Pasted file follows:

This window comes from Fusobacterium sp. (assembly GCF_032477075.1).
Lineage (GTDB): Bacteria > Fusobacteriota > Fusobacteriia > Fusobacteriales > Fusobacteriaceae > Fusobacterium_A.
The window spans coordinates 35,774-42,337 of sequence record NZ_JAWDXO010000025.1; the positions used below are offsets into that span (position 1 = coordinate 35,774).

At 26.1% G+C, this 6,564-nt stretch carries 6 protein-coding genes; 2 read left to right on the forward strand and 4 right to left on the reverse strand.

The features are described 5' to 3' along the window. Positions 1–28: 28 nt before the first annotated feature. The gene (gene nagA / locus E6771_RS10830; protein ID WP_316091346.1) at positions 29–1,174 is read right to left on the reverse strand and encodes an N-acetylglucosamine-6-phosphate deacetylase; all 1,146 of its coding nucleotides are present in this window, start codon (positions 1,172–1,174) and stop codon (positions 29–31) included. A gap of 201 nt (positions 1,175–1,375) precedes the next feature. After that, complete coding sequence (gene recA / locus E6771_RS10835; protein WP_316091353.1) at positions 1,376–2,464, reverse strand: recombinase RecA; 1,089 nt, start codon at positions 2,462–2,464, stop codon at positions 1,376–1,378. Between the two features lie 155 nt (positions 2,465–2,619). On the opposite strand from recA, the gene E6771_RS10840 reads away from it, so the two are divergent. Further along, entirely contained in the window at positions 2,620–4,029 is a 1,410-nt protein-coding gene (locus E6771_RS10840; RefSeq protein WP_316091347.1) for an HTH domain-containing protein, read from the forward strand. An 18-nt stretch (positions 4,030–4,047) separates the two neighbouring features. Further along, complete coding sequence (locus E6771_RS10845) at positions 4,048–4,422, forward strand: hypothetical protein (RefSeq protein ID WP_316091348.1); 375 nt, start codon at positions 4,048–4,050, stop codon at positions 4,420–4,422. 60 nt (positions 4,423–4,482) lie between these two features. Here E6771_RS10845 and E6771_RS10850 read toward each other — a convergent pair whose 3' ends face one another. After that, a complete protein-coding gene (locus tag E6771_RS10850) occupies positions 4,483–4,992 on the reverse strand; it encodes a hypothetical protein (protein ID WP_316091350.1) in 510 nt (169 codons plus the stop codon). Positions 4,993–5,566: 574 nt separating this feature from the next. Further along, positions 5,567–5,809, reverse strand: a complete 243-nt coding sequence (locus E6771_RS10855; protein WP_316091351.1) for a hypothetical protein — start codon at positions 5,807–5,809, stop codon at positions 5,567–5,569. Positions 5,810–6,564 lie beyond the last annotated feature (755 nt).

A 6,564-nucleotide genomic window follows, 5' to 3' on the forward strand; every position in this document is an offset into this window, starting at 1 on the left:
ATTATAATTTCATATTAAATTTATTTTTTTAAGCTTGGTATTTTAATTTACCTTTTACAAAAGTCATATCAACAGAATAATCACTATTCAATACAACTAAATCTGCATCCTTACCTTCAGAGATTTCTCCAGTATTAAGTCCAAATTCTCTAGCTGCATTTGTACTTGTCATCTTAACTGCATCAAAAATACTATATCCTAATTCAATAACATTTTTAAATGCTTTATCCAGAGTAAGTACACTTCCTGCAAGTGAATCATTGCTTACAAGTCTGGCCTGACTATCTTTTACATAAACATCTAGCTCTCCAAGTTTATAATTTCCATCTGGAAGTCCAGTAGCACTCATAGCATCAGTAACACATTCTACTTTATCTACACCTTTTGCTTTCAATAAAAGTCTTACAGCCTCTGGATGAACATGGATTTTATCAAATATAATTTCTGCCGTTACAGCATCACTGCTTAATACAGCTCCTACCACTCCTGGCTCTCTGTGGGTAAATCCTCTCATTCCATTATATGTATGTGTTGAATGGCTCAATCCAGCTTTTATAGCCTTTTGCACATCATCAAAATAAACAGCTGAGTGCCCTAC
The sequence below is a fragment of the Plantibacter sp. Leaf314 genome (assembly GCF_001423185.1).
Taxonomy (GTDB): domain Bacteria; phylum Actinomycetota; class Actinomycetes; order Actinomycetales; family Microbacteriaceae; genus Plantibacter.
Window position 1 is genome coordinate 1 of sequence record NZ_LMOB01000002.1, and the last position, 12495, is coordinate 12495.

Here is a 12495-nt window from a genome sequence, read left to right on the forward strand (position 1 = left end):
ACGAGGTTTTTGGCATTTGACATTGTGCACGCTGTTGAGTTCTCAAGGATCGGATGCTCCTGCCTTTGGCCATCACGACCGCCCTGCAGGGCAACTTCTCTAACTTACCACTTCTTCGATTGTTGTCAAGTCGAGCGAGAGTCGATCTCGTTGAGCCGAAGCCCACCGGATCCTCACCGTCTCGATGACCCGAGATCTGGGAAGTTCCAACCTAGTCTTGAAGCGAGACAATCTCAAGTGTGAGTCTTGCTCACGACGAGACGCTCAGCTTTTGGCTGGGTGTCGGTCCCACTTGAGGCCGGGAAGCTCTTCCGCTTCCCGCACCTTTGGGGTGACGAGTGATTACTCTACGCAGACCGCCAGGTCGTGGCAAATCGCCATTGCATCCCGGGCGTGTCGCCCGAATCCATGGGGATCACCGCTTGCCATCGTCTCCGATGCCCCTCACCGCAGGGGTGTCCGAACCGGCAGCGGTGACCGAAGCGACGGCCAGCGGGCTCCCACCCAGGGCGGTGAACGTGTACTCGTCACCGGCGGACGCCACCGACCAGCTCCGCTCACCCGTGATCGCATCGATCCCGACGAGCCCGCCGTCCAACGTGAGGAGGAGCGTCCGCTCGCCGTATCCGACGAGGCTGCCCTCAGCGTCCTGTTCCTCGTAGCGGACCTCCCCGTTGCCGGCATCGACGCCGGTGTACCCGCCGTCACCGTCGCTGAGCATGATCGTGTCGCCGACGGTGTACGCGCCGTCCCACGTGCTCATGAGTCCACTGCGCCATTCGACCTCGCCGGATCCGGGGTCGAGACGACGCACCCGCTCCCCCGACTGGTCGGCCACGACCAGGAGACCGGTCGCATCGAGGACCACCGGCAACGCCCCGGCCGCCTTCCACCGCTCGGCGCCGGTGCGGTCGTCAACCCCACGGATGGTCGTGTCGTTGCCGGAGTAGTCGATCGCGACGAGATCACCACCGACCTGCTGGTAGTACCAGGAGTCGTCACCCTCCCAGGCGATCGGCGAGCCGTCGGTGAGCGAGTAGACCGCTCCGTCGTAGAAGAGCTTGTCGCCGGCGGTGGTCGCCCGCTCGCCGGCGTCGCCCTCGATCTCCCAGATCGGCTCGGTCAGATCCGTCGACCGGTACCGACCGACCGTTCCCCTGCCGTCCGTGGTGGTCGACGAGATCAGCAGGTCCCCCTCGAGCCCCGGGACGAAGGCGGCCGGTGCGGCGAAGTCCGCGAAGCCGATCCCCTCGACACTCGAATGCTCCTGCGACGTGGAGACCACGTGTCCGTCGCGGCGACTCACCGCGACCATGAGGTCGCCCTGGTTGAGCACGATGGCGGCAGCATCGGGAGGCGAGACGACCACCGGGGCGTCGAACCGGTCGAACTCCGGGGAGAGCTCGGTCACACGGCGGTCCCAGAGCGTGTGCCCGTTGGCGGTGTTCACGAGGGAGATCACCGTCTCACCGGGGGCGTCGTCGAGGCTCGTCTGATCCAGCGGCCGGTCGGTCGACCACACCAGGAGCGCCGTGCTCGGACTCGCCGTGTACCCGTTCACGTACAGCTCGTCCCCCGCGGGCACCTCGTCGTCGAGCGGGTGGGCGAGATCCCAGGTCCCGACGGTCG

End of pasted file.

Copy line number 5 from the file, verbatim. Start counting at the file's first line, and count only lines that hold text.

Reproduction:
The features are described 5' to 3' along the window. Positions 1–28: 28 nt before the first annotated feature. The gene (gene nagA / locus E6771_RS10830; protein ID WP_316091346.1) at positions 29–1,174 is read right to left on the reverse strand and encodes an N-acetylglucosamine-6-phosphate deacetylase; all 1,146 of its coding nucleotides are present in this window, start codon (positions 1,172–1,174) and stop codon (positions 29–31) included. A gap of 201 nt (positions 1,175–1,375) precedes the next feature. After that, complete coding sequence (gene recA / locus E6771_RS10835; protein WP_316091353.1) at positions 1,376–2,464, reverse strand: recombinase RecA; 1,089 nt, start codon at positions 2,462–2,464, stop codon at positions 1,376–1,378. Between the two features lie 155 nt (positions 2,465–2,619). On the opposite strand from recA, the gene E6771_RS10840 reads away from it, so the two are divergent. Further along, entirely contained in the window at positions 2,620–4,029 is a 1,410-nt protein-coding gene (locus E6771_RS10840; RefSeq protein WP_316091347.1) for an HTH domain-containing protein, read from the forward strand. An 18-nt stretch (positions 4,030–4,047) separates the two neighbouring features. Further along, complete coding sequence (locus E6771_RS10845) at positions 4,048–4,422, forward strand: hypothetical protein (RefSeq protein ID WP_316091348.1); 375 nt, start codon at positions 4,048–4,050, stop codon at positions 4,420–4,422. 60 nt (positions 4,423–4,482) lie between these two features. Here E6771_RS10845 and E6771_RS10850 read toward each other — a convergent pair whose 3' ends face one another. After that, a complete protein-coding gene (locus tag E6771_RS10850) occupies positions 4,483–4,992 on the reverse strand; it encodes a hypothetical protein (protein ID WP_316091350.1) in 510 nt (169 codons plus the stop codon). Positions 4,993–5,566: 574 nt separating this feature from the next. Further along, positions 5,567–5,809, reverse strand: a complete 243-nt coding sequence (locus E6771_RS10855; protein WP_316091351.1) for a hypothetical protein — start codon at positions 5,807–5,809, stop codon at positions 5,567–5,569. Positions 5,810–6,564 lie beyond the last annotated feature (755 nt).